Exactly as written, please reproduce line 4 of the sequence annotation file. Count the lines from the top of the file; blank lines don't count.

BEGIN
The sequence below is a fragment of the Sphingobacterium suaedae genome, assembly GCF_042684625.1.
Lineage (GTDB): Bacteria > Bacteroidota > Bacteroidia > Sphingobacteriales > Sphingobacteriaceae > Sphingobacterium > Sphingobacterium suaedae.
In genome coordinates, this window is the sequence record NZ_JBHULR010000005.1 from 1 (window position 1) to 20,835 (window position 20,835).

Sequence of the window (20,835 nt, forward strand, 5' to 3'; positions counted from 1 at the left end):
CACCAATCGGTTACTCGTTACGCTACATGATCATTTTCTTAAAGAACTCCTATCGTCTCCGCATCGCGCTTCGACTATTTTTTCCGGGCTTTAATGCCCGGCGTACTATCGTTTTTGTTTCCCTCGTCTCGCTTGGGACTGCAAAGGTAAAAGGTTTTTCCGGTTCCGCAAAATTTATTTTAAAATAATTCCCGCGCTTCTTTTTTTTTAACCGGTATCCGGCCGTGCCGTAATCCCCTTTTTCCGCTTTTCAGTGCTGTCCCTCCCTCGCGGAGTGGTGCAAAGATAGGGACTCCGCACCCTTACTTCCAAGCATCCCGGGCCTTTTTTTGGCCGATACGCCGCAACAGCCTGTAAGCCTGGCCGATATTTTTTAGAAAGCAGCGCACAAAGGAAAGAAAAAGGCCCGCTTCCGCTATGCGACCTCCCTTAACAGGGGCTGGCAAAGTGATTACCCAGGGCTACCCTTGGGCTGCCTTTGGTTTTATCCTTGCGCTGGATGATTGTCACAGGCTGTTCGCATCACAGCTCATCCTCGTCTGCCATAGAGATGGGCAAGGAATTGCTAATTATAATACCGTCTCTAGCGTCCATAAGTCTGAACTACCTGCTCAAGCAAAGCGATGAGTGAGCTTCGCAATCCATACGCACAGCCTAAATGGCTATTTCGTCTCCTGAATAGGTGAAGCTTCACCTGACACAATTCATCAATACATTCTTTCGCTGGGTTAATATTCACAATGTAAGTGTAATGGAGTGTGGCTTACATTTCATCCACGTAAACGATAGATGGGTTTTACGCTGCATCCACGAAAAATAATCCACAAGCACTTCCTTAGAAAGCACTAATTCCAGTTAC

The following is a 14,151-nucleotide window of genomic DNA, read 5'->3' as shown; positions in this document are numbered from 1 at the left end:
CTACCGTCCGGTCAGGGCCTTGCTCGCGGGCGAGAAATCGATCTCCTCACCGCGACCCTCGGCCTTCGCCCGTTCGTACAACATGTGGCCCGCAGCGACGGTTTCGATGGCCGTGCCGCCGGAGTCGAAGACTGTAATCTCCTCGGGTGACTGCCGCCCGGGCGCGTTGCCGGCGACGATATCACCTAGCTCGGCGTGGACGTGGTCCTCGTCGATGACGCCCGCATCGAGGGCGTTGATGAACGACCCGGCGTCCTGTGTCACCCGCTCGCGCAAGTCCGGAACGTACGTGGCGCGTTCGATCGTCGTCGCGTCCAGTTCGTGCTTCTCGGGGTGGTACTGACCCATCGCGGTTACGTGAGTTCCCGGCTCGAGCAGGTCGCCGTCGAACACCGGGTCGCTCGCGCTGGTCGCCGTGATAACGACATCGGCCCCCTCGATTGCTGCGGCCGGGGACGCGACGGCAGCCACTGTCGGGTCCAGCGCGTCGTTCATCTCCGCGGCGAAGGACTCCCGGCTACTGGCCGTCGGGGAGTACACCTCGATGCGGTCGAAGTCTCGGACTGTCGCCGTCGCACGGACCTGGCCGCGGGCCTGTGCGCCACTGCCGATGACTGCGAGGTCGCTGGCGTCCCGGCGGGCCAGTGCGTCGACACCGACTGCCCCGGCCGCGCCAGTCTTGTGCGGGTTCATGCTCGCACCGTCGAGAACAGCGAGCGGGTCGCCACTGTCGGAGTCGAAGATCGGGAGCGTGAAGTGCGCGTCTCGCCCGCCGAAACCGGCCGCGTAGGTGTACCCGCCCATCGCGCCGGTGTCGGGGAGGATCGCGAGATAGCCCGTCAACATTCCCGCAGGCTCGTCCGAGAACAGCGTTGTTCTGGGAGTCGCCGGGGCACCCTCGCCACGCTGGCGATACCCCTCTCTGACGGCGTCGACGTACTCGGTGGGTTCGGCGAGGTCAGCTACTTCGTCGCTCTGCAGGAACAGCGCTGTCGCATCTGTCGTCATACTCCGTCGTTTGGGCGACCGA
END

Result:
Sequence of the window (20,835 nt, forward strand, 5' to 3'; positions counted from 1 at the left end):